Courtship and Marriage
About the Guest
Barbara Rainey knew God had called her to Himself, and she was content to be single. But when Barbara was sent to help out the staff office of Campus Crusade for Christ in Ft. Worth, Texas, and ran into Dennis Rainey again, something new began to take shape. Barbara shares how God revealed his new plan, this time for marriage, to her and Dennis.
Barbara RaineyAfter graduating from the University of Arkansas with a Bachelor of Arts degree in history, Barbara joined the staff of Cru® in 1971. With her husband Dennis, whom she married in 1972, the Rainey’s cofounded FamilyLife®, a ministry committed to helping marriages and families survive and thrive in our generation. Barbara is a frequent speaker and guest on FamilyLife Today®, FamilyLife’s award-winning nationally-syndicated daily radio broadcast. She is the author or coauthor of...more
Barbara Rainey shares how God revealed his new plan, this time for marriage, to her and Dennis.
Courtship and Marriage
Bob: Dennis Rainey and Barbara Peterson were friends—just friends—when a mentor of theirs, Don Meredith, asked to get together with them one afternoon.
Barbara: We showed up at the hotel room. We went and sat down in the two little dinky chairs in this dimly-lit hotel room. Don sat on the bed; and he said: “Well, you two sure have been spending a lot of time together. I think you’re both old enough and mature enough that you need to decide whether or not it’s God’s will for you to be married or not.” I could have gone through the floor. I’d never, in a million years, expected that to come out of his mouth.
Bob: This is FamilyLife Today for Wednesday, January 28th. Our host is the President of FamilyLife®, Dennis Rainey, and I’m Bob Lepine. We’ll hear today from Barbara Rainey about the time when her friendship with Dennis became a romance.
And welcome to FamilyLife Today. Thanks for joining us on the Wednesday edition. You know, I’m just sitting here, thinking about—we’re exploring, this week, the seasons of a woman’s life—all of the different chapters that a woman goes through in life. We’re doing that by kind of rehearsing your wife’s life story.
Dennis: And we heard, earlier, a dramatic story—where my wife, Barbara, was single, content on a mission in ministry with Campus Crusade for Christ at the University of South Carolina—and how, just on the precipice of hearing the hoof beats of a horse bringing the knight in shining armor,—
Dennis: —we had to cut off the program. I said,—
Bob: Only the knight could describe it that way.
Dennis: —“You’ll have to wait—you’ll have to wait to hear the rest of the story.”
Bob: Barbara, welcome back to FamilyLife Today.
Barbara: Thanks, Bob.
Bob: Our hope, here, is that, in telling your story, we can kind of help women calibrate: “Am I about the right things in life at the stage I’m in? Am I focused on what ought to be my priorities, at this time?” But it occurs to me—it’s been 20-plus years that we’ve been on FamilyLife Today. This is kind of the first time we’re getting around to this story. I think we are a little late coming to it.
Barbara: Well, anyway, I guess better late than never. [Laughter]
Bob: I guess—“Better late than never.”
I think it’s helpful for a young woman to think back, “During the early chapters of life—when you are single / when you are in high school or college—you should be thinking about: ‘What is God’s design for me? What’s God’s purpose for me?’”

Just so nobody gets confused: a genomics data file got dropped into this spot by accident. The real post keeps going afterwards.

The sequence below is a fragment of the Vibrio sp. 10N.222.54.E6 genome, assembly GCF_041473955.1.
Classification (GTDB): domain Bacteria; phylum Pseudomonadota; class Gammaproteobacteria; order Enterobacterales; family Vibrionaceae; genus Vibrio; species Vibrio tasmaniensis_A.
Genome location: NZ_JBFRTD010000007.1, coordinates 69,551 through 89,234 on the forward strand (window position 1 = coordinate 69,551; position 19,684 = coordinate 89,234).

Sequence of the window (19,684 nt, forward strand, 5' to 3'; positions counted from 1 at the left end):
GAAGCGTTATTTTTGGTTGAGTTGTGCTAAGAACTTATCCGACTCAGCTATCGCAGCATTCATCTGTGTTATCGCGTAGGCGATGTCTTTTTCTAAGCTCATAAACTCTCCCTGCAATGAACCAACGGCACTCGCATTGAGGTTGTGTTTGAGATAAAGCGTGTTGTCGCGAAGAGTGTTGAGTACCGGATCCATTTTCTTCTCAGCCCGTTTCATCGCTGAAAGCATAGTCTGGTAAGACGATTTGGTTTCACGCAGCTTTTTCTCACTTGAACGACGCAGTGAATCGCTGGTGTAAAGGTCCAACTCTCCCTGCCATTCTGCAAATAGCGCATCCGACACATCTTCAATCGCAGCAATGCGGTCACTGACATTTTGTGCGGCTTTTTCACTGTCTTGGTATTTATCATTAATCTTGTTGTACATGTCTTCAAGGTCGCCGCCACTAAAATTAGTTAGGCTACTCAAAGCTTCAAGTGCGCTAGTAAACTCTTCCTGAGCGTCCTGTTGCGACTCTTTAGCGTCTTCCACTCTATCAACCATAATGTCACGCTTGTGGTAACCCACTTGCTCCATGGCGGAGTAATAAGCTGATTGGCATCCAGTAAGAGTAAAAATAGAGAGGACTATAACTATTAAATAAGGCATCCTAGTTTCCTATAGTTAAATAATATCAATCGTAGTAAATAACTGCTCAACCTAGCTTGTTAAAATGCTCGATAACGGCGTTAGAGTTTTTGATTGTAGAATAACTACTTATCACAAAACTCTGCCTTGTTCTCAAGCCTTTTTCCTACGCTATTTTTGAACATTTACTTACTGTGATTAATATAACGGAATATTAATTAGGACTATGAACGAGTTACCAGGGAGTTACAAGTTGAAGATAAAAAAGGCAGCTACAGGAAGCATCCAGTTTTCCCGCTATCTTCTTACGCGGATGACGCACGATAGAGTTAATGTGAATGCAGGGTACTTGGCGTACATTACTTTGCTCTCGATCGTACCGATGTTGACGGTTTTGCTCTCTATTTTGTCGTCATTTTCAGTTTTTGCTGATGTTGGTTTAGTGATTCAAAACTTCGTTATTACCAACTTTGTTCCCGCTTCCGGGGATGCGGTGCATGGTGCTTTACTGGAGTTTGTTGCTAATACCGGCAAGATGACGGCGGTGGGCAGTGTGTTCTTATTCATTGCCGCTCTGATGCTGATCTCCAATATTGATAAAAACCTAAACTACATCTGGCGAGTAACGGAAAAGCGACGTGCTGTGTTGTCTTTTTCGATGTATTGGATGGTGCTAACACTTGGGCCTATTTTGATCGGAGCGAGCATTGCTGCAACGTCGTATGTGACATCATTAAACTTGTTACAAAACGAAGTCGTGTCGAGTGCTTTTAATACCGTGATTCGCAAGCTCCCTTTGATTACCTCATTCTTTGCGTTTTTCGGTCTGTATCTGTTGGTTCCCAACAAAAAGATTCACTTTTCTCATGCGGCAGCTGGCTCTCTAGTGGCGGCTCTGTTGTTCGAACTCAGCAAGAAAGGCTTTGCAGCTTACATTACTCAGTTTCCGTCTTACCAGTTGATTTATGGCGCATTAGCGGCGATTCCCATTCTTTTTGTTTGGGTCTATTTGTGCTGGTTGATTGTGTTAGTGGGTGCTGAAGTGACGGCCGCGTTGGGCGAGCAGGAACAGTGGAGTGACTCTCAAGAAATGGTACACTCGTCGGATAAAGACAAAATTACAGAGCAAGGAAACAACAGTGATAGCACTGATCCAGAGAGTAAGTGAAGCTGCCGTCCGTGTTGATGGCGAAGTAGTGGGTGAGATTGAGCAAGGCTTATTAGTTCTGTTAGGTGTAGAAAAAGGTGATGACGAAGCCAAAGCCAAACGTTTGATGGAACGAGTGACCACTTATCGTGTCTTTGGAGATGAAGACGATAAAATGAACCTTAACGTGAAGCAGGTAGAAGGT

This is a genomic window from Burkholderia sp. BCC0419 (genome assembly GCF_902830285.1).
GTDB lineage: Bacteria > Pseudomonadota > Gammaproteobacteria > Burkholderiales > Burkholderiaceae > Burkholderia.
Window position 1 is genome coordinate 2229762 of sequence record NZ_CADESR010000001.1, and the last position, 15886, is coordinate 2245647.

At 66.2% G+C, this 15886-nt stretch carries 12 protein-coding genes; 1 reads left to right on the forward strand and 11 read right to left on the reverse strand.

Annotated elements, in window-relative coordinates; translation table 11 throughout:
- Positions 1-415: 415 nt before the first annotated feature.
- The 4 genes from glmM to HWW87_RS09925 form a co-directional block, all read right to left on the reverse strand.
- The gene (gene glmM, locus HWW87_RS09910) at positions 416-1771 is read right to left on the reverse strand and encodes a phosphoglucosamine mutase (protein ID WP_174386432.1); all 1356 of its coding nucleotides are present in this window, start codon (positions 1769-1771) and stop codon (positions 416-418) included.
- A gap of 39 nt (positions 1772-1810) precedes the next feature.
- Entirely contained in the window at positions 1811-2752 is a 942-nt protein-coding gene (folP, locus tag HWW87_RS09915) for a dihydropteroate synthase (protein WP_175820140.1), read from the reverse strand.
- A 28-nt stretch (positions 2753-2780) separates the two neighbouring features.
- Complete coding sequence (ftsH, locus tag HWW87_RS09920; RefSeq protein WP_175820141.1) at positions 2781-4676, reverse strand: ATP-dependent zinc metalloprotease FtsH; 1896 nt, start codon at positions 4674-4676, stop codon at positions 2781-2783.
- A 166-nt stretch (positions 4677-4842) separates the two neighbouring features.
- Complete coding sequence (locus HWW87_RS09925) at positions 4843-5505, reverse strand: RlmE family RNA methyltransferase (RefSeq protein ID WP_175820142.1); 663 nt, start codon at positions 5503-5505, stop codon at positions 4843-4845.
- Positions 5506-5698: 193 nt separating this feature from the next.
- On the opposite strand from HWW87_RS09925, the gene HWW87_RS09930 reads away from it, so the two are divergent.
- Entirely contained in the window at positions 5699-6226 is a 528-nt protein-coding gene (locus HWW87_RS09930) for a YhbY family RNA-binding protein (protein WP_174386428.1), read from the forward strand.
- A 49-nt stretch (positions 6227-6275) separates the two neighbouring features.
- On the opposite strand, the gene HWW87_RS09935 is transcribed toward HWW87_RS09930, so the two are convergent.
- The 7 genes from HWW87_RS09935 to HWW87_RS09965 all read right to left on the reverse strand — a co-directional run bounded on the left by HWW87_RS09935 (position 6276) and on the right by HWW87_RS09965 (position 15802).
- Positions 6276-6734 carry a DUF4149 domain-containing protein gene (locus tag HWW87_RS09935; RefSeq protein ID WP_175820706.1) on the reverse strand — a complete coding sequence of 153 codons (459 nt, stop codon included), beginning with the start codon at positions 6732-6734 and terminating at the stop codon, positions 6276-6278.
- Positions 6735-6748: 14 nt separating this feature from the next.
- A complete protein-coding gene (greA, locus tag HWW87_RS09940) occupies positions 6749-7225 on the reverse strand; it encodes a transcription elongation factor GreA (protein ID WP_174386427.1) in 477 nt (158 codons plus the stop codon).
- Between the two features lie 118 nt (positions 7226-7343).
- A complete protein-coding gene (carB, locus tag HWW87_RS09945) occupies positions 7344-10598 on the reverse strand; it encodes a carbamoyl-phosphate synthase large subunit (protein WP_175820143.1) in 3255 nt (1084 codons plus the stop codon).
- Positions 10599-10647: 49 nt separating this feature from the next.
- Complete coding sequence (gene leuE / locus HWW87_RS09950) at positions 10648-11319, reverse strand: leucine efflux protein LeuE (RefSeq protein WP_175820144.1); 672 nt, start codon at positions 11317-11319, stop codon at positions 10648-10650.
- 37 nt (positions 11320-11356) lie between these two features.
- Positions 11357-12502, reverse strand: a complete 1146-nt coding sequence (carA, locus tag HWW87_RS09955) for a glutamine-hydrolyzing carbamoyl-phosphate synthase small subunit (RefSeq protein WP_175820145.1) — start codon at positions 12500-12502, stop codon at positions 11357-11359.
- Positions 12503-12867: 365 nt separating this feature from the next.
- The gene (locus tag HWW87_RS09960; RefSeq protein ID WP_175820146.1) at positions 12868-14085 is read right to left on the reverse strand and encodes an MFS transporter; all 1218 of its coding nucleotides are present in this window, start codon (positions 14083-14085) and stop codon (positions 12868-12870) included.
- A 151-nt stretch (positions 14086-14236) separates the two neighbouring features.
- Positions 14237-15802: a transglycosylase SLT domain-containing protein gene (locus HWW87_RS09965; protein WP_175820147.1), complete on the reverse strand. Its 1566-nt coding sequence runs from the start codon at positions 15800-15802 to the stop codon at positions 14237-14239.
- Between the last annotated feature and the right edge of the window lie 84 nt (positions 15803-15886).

That ought to be the center hub from which everything else comes; right? So: “What’s my job going to be?” or “What’s my family going to be?”—or any other choice—really grows out of that hub of: “What am I doing to advance the Kingdom?”
Bob: And if something else gets into that hub space, that’s going to bring you discontentment—but when advancing the Kingdom is at the center—then, God’s design for marriage and family, or for your job, or for where you live, or who your roommates are—all of those kind of get in orbit around the hub; don’t they?
Barbara: That’s right. And that’s a good way to put it—that Christ needs to be the hub of our life. He told His disciples—and therefore, us—He said, “Come follow Me, and I will make you fishers of men.” He challenged those men, who followed Him, to be disciples. When you are a disciple, you do what the teacher does.
So, in my college experience, it was really pivotal for me to understand that my life belonged to the King.
My life had been redeemed. I had been changed / I had been transformed, and He was the one who owned me—I didn’t own myself. So, even though I certainly didn’t do it perfectly—I made lots of mistakes because I was young, like a child, and I was green—but at the core, I understood that His plan was the best plan and that doing life the way He designed life to be lived was the best road to follow.
Bob: One of the favorite quotes I’ve heard on FamilyLife Today over the two-plus decades we’ve been on the air—came from Tommy Nelson, pastor at Denton Bible Church in Denton, Texas, who said, “If you are single, your job is to run as hard and as fast toward Jesus is as you can.” He said, “If, while you are running as hard and as fast toward Jesus is as you can, out of the corner of your eye, you see somebody in the same direction, at about the same speed, take a second look.”
Bob: And it was the summer of 1972 when you took a second look.
Barbara: That’s right.
Bob: You were in Dallas for a big event that Campus Crusade for Christ was hosting, called Expo-72. You were there all summer. The guy, who was running the bus routes for all of the people there was your old friend from college, Dennis Rainey.
Barbara: That’s right.
Dennis: Forty thousand high school kids.
Bob: Right, and you had to get them—you had to make the buses run.
Dennis: They had to come from Denton, from Fort Worth, from South Dallas / East Dallas.
Bob: It’s just hard for me to believe that that was in your 22-year-old hands.
Barbara: Yes, it was hard for all of us to believe—oh my gosh!
Dennis: I believe we’re going to get to heaven and find out there were angels, sent from heaven, driving those buses.
Barbara: No question! [Laughter]